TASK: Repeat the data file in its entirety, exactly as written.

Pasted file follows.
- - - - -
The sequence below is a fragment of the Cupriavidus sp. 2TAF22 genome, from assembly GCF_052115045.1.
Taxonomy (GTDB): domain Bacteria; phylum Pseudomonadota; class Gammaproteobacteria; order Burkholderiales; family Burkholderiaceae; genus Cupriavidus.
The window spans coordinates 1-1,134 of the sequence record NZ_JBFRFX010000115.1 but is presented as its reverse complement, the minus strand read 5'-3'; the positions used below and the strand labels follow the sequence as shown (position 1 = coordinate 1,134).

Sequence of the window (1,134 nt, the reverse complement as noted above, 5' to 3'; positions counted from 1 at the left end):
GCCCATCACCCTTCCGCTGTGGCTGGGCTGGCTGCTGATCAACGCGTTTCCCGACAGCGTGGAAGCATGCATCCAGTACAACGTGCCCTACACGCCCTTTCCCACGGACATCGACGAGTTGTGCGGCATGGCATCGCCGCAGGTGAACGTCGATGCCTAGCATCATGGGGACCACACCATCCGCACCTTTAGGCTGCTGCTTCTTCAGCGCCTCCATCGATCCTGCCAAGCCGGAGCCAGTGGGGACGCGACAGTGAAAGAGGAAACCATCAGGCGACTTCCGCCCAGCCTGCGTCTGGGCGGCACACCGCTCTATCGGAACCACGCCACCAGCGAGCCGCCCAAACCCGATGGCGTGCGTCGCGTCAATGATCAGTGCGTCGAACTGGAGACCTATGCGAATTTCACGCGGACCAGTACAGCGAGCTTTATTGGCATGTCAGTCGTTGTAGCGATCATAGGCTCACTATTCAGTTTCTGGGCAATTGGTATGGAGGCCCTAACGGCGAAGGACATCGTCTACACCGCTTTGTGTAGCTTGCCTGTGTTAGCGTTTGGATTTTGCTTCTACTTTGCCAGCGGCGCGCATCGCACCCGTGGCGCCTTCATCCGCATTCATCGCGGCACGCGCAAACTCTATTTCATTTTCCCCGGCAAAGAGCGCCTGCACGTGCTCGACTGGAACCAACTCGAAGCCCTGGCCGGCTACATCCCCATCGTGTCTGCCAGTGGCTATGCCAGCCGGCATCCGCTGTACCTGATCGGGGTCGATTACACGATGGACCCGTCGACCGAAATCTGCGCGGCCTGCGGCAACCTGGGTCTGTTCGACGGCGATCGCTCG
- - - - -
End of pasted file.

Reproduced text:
The sequence below is a fragment of the Cupriavidus sp. 2TAF22 genome, from assembly GCF_052115045.1.
Taxonomy (GTDB): domain Bacteria; phylum Pseudomonadota; class Gammaproteobacteria; order Burkholderiales; family Burkholderiaceae; genus Cupriavidus.
The window spans coordinates 1-1,134 of the sequence record NZ_JBFRFX010000115.1 but is presented as its reverse complement, the minus strand read 5'-3'; the positions used below and the strand labels follow the sequence as shown (position 1 = coordinate 1,134).

Sequence of the window (1,134 nt, the reverse complement as noted above, 5' to 3'; positions counted from 1 at the left end):
GCCCATCACCCTTCCGCTGTGGCTGGGCTGGCTGCTGATCAACGCGTTTCCCGACAGCGTGGAAGCATGCATCCAGTACAACGTGCCCTACACGCCCTTTCCCACGGACATCGACGAGTTGTGCGGCATGGCATCGCCGCAGGTGAACGTCGATGCCTAGCATCATGGGGACCACACCATCCGCACCTTTAGGCTGCTGCTTCTTCAGCGCCTCCATCGATCCTGCCAAGCCGGAGCCAGTGGGGACGCGACAGTGAAAGAGGAAACCATCAGGCGACTTCCGCCCAGCCTGCGTCTGGGCGGCACACCGCTCTATCGGAACCACGCCACCAGCGAGCCGCCCAAACCCGATGGCGTGCGTCGCGTCAATGATCAGTGCGTCGAACTGGAGACCTATGCGAATTTCACGCGGACCAGTACAGCGAGCTTTATTGGCATGTCAGTCGTTGTAGCGATCATAGGCTCACTATTCAGTTTCTGGGCAATTGGTATGGAGGCCCTAACGGCGAAGGACATCGTCTACACCGCTTTGTGTAGCTTGCCTGTGTTAGCGTTTGGATTTTGCTTCTACTTTGCCAGCGGCGCGCATCGCACCCGTGGCGCCTTCATCCGCATTCATCGCGGCACGCGCAAACTCTATTTCATTTTCCCCGGCAAAGAGCGCCTGCACGTGCTCGACTGGAACCAACTCGAAGCCCTGGCCGGCTACATCCCCATCGTGTCTGCCAGTGGCTATGCCAGCCGGCATCCGCTGTACCTGATCGGGGTCGATTACACGATGGACCCGTCGACCGAAATCTGCGCGGCCTGCGGCAACCTGGGTCTGTTCGACGGCGATCGCTCG